September 14, 2014

What I learned from Joan Rivers.


When I began writing this, I was still praying for a miracle that she would awaken and tell us all about the pearly gates of heaven, having seen the light.

While it’s true we might seem unlikely friends, there’s a part of me that wished I was more like her—not caring what people thought and having mastered that quick, hilarious humor that Joan so boldly shared with us.

Having adopted her as sort of a mother-in-law, I always thought there would be more time to learn from her. This experience has continued to teach me about life and how precious our time here is.

The night I was going to meet the infamous Joan Rivers for the first time over Passover Dinner I was nervous, hoping that she would like me. All too often the ultra glamorous women I’d met had been equally as judgmental. I did my best to relax, probably drinking too much wine and not feeling calm or collected.

As the night progressed I studied the masterful way in which she effected everyone in her presence. For this star, the light was always shining and we were made to be greater, or at least better, than our normal self while in her presence.

As we formed our bond over time it seemed everything she shared was profound and I could write it all down. Some things private and personal, but every word worthy of being remembered in hopes of learning even just a sliver of what my fellow Gemini had to share.

I discovered the immense amount of attention to detail that went into every last thought to help create courageous brilliance.

Just one of her many gifts, Joan was an incredible host and it was always my plan to one day return the favor by preparing her a special dinner, raise the bar with my thankful gift sending to her and much, much more. Thank God she made it to the wedding and loved it. What’s most painful is the fact that I took for granted our tomorrow and I have realized how much of my life I have done that.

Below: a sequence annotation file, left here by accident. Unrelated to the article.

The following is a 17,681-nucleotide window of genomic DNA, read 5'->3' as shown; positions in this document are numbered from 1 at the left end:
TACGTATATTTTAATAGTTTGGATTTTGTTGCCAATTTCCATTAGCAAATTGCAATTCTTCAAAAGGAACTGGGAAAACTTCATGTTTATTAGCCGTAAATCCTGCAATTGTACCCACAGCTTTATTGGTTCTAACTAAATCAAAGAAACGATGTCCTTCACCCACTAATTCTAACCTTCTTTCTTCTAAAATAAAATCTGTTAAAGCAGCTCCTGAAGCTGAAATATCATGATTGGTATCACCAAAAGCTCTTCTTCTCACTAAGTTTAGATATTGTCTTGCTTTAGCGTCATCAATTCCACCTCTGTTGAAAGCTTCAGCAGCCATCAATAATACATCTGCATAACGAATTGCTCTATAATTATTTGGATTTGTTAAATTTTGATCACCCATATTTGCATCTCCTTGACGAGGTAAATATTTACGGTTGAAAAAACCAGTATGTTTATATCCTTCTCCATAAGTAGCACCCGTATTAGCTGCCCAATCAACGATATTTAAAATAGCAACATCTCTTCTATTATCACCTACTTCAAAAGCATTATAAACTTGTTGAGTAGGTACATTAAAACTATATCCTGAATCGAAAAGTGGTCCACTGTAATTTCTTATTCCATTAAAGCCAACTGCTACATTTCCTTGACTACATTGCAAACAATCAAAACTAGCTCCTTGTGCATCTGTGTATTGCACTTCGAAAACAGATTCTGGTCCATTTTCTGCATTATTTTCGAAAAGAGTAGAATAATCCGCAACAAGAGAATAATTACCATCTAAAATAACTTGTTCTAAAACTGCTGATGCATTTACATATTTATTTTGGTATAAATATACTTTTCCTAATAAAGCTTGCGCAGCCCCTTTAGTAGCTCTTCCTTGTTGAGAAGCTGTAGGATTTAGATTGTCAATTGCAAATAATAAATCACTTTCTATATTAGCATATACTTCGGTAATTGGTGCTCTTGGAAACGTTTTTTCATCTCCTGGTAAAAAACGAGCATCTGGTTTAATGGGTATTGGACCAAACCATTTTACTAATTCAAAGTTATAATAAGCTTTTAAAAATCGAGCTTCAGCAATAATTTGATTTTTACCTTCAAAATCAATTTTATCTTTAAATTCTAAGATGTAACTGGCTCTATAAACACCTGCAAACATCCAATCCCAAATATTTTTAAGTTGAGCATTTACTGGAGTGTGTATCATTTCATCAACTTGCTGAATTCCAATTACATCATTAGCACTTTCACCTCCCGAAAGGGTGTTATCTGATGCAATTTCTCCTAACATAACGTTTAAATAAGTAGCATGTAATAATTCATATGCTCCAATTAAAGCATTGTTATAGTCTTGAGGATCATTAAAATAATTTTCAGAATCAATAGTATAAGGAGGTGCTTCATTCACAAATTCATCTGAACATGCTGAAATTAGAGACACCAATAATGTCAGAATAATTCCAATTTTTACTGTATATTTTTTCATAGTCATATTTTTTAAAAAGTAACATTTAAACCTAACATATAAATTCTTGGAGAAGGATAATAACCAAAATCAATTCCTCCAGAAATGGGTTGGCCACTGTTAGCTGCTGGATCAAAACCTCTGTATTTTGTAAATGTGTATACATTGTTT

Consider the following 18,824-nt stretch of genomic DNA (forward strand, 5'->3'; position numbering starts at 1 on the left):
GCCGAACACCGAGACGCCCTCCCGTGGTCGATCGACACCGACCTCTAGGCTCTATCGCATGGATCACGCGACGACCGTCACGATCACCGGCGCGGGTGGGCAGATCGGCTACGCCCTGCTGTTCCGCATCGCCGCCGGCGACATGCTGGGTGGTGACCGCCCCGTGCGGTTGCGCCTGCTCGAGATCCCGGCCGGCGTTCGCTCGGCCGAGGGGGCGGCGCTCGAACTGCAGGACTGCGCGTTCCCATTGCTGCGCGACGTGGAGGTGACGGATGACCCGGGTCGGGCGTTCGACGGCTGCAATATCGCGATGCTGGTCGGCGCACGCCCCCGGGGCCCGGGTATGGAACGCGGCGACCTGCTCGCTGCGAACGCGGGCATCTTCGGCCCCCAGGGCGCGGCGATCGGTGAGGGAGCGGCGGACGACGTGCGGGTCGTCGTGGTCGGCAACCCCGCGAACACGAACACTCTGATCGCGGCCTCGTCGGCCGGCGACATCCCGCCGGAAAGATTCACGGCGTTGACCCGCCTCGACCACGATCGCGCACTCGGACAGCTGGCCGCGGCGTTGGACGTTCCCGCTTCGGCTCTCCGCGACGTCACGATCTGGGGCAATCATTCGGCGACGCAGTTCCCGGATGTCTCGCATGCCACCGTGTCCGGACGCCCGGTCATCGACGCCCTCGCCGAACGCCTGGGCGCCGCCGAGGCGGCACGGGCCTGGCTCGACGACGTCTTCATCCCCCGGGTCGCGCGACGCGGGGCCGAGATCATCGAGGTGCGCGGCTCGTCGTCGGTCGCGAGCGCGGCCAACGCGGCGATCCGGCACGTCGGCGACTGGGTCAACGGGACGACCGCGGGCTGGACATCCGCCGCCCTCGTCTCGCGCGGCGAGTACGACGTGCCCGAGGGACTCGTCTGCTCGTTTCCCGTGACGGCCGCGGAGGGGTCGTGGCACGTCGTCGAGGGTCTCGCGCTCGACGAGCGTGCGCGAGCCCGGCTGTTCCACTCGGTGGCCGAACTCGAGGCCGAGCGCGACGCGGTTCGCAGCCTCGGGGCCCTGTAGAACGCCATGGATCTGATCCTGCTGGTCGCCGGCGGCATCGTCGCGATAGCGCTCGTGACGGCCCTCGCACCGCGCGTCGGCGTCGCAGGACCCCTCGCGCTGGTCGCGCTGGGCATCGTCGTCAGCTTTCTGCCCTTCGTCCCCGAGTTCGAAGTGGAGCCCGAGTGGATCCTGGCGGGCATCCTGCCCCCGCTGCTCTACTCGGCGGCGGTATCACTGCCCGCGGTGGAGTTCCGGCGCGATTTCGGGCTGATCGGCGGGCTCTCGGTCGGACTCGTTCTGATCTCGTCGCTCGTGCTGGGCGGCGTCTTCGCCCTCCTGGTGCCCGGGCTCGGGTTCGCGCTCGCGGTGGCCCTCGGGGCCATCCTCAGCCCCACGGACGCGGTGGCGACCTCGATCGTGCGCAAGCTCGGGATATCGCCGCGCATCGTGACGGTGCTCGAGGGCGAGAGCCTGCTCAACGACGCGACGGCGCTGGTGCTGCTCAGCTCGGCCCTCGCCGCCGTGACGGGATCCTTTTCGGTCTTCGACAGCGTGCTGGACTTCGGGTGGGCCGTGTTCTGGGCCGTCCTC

What else have we put off in our lives? Why do we assume we’ll always have tomorrow, next week, or next year to do something meaningful? Joan showed me that we must laugh and live without taking things too seriously, but most of all to go for our dreams, without shame or second guessing. Her passing feels like a fire at my center, encouraging me to not waste another day and realize the urgency that exists to be present, to be courageous, and to own every word/action I do. She raised the bar time and time again. So I want to take it all in, let it expand, for I suppose her teaching is complete now.

Life is long, if we connect to the eternal, but quite short if we are attached to the form of the body. During the miraculous time in it, just like being given the keys to a Tesla or perhaps a hybrid Ferarri, what we do in this spin around with our vehicle is up to us. Do we drive it too fast, or not at all? Do we keep it clean and well fed or do we abuse it? Are we a contribution of greatness to the streets or a hazard to those we come in contact with?

All these things and more are a yogi’s contemplations.  And as much time as we spend taking care of our car, there could be more time, strengthening our connection to what is not barred or stopped by form, yet instead, aligned with the infinite. Prayer, meditation and in-depth studies on what is formless and eternal is a great thing to prepare our lives and each other for.

I’ll love, admire, respect and forever will have you as a star in my eyes, heart, life and aspirations dearest Joan. Thank you for being you and changing the world times 1,000. Each drop of greatness you shared while you were here continues to be strengthened. I am deeply humbled by your fearless courage, wherever you are.

In Love eternally,



* Here is a video where I was interviewed by San Diego Living and talking about my relationship with Joan.



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Editor: Travis May

Photo: Wiki Commons

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